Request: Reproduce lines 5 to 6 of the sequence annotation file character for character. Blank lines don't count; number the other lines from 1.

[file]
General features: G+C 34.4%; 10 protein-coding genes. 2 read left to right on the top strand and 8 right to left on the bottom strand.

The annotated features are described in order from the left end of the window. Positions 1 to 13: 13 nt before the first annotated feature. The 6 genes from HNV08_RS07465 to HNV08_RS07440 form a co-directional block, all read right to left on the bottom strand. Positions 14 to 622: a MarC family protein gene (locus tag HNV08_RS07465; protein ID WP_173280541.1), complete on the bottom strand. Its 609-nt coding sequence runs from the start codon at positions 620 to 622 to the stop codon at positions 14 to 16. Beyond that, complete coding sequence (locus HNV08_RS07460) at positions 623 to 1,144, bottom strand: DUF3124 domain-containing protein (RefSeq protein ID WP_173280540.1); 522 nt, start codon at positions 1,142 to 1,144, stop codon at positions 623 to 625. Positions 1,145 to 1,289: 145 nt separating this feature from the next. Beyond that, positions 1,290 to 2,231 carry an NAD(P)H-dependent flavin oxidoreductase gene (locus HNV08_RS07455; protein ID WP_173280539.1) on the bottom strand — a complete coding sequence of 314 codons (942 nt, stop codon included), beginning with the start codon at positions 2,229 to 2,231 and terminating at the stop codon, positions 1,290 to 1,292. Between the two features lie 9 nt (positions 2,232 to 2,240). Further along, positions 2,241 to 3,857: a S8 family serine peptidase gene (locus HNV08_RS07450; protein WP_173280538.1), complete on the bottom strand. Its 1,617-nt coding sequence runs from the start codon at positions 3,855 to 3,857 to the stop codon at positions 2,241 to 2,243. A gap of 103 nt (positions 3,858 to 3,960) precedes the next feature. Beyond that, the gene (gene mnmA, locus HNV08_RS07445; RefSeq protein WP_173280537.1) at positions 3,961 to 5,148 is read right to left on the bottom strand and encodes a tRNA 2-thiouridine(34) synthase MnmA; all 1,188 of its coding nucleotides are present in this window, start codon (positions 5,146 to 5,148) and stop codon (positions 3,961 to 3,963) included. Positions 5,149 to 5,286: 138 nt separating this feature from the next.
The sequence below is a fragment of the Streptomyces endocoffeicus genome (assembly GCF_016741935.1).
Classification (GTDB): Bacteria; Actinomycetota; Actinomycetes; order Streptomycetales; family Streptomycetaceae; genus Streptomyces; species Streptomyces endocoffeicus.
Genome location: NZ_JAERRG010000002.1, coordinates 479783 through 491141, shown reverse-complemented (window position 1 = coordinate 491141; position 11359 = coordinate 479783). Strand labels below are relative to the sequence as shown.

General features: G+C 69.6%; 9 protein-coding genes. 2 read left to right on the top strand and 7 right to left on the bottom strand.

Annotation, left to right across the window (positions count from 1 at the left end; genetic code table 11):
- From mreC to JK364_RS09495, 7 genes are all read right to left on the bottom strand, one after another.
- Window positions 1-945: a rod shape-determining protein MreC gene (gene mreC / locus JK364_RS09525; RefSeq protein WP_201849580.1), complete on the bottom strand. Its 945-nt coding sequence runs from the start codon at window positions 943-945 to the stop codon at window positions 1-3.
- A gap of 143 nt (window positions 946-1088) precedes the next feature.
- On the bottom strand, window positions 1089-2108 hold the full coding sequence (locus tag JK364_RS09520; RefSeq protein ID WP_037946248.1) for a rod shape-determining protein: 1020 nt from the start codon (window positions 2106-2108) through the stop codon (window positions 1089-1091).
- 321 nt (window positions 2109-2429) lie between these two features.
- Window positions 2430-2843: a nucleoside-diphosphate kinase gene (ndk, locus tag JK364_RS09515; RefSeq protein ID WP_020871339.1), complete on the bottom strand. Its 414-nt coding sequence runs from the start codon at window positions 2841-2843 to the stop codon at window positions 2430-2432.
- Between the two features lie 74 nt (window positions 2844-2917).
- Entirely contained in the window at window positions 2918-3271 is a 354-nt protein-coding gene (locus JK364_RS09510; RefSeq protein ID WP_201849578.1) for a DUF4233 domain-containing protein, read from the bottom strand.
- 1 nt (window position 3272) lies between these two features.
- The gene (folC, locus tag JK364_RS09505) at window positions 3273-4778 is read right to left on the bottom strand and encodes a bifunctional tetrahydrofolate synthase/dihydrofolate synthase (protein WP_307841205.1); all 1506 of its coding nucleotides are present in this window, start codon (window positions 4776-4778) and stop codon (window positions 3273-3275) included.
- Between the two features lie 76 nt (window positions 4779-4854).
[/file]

Genome location: NZ_JAERRG010000002.1, coordinates 479783 through 491141, shown reverse-complemented (window position 1 = coordinate 491141; position 11359 = coordinate 479783). Strand labels below are relative to the sequence as shown.

General features: G+C 69.6%; 9 protein-coding genes. 2 read left to right on the top strand and 7 right to left on the bottom strand.